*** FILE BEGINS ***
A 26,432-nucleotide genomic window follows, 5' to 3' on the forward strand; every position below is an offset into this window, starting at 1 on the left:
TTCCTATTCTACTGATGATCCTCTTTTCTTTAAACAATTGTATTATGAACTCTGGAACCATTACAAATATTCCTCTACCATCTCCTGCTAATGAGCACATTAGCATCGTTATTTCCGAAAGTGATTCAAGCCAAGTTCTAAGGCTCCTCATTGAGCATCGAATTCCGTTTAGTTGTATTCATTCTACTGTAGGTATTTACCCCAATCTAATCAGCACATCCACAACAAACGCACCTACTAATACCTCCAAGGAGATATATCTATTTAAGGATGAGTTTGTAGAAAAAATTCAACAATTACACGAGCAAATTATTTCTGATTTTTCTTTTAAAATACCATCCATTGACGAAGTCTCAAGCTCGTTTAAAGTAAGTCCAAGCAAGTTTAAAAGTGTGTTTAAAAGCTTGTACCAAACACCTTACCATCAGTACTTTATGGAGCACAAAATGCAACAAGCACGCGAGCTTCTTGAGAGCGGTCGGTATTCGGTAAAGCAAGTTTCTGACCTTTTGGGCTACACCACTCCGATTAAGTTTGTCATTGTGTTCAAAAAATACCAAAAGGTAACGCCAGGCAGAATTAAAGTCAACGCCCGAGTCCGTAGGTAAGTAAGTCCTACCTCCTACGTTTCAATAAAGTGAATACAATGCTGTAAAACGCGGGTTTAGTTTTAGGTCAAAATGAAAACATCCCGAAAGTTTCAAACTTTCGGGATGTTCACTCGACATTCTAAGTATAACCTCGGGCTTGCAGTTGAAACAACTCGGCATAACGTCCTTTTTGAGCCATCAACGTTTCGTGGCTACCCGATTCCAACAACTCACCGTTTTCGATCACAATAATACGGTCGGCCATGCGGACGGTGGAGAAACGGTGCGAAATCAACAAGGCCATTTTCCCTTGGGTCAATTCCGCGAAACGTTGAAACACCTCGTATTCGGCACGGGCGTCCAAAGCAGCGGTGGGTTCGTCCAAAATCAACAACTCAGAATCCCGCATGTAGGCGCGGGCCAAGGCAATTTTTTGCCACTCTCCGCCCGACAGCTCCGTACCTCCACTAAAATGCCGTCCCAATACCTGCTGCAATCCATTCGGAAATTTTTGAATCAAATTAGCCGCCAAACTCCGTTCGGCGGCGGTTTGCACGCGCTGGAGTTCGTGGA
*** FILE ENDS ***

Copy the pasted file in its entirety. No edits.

A 26,432-nucleotide genomic window follows, 5' to 3' on the forward strand; every position below is an offset into this window, starting at 1 on the left:
TTCCTATTCTACTGATGATCCTCTTTTCTTTAAACAATTGTATTATGAACTCTGGAACCATTACAAATATTCCTCTACCATCTCCTGCTAATGAGCACATTAGCATCGTTATTTCCGAAAGTGATTCAAGCCAAGTTCTAAGGCTCCTCATTGAGCATCGAATTCCGTTTAGTTGTATTCATTCTACTGTAGGTATTTACCCCAATCTAATCAGCACATCCACAACAAACGCACCTACTAATACCTCCAAGGAGATATATCTATTTAAGGATGAGTTTGTAGAAAAAATTCAACAATTACACGAGCAAATTATTTCTGATTTTTCTTTTAAAATACCATCCATTGACGAAGTCTCAAGCTCGTTTAAAGTAAGTCCAAGCAAGTTTAAAAGTGTGTTTAAAAGCTTGTACCAAACACCTTACCATCAGTACTTTATGGAGCACAAAATGCAACAAGCACGCGAGCTTCTTGAGAGCGGTCGGTATTCGGTAAAGCAAGTTTCTGACCTTTTGGGCTACACCACTCCGATTAAGTTTGTCATTGTGTTCAAAAAATACCAAAAGGTAACGCCAGGCAGAATTAAAGTCAACGCCCGAGTCCGTAGGTAAGTAAGTCCTACCTCCTACGTTTCAATAAAGTGAATACAATGCTGTAAAACGCGGGTTTAGTTTTAGGTCAAAATGAAAACATCCCGAAAGTTTCAAACTTTCGGGATGTTCACTCGACATTCTAAGTATAACCTCGGGCTTGCAGTTGAAACAACTCGGCATAACGTCCTTTTTGAGCCATCAACGTTTCGTGGCTACCCGATTCCAACAACTCACCGTTTTCGATCACAATAATACGGTCGGCCATGCGGACGGTGGAGAAACGGTGCGAAATCAACAAGGCCATTTTCCCTTGGGTCAATTCCGCGAAACGTTGAAACACCTCGTATTCGGCACGGGCGTCCAAAGCAGCGGTGGGTTCGTCCAAAATCAACAACTCAGAATCCCGCATGTAGGCGCGGGCCAAGGCAATTTTTTGCCACTCTCCGCCCGACAGCTCCGTACCTCCACTAAAATGCCGTCCCAATACCTGCTGCAATCCATTCGGAAATTTTTGAATCAAATTAGCCGCCAAACTCCGTTCGGCGGCGGTTTGCACGCGCTGGAGTTCGTGGA